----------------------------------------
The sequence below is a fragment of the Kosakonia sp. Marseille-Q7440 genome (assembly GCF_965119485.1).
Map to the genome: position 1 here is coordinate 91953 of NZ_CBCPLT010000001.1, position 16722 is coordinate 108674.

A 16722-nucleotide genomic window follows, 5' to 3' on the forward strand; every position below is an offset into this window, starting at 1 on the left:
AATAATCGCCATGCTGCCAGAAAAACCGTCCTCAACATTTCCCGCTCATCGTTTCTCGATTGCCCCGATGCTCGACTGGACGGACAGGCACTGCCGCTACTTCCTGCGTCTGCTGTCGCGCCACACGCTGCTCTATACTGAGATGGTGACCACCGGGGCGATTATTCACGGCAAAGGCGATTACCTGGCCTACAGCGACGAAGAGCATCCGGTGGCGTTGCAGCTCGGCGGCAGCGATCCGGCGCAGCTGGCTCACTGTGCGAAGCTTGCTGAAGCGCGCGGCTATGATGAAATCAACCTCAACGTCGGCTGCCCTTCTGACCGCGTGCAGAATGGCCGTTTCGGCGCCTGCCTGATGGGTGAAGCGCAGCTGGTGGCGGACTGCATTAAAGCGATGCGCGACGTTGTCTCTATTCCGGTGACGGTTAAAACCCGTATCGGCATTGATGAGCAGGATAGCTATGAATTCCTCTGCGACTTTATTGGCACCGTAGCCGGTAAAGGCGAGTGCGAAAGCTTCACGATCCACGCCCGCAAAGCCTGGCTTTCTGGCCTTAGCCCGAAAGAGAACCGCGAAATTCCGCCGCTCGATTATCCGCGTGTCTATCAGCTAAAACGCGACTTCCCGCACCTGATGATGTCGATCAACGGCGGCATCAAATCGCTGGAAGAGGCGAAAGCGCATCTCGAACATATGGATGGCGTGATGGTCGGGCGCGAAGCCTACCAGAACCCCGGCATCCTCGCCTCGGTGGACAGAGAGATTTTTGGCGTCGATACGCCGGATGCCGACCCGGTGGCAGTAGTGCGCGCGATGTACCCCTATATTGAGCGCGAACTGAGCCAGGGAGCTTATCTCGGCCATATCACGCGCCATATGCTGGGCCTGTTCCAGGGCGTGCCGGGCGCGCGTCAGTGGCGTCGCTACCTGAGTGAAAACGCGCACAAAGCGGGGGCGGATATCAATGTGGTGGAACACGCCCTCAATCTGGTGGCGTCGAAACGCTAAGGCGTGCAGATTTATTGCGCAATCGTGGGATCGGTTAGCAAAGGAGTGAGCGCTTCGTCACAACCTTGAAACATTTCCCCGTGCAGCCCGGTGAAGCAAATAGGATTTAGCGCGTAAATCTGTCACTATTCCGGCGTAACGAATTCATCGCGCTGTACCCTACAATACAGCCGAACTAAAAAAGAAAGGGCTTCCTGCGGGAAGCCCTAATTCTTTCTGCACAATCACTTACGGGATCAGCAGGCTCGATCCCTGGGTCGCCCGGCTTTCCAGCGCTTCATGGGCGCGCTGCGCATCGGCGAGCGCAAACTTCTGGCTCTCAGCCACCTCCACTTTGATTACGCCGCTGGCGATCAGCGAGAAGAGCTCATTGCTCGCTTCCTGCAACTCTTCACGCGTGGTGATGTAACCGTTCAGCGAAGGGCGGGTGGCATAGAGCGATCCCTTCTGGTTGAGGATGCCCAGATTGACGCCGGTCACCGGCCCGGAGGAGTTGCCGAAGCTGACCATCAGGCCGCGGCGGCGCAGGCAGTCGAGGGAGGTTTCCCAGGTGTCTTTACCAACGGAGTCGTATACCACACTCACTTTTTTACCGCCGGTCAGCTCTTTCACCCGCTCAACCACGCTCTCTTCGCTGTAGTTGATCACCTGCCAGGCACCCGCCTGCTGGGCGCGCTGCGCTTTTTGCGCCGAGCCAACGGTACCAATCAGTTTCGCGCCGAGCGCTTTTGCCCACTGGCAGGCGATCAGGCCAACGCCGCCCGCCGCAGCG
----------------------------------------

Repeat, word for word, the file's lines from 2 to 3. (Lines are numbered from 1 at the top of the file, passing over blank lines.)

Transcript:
Map to the genome: position 1 here is coordinate 91953 of NZ_CBCPLT010000001.1, position 16722 is coordinate 108674.

A 16722-nucleotide genomic window follows, 5' to 3' on the forward strand; every position below is an offset into this window, starting at 1 on the left: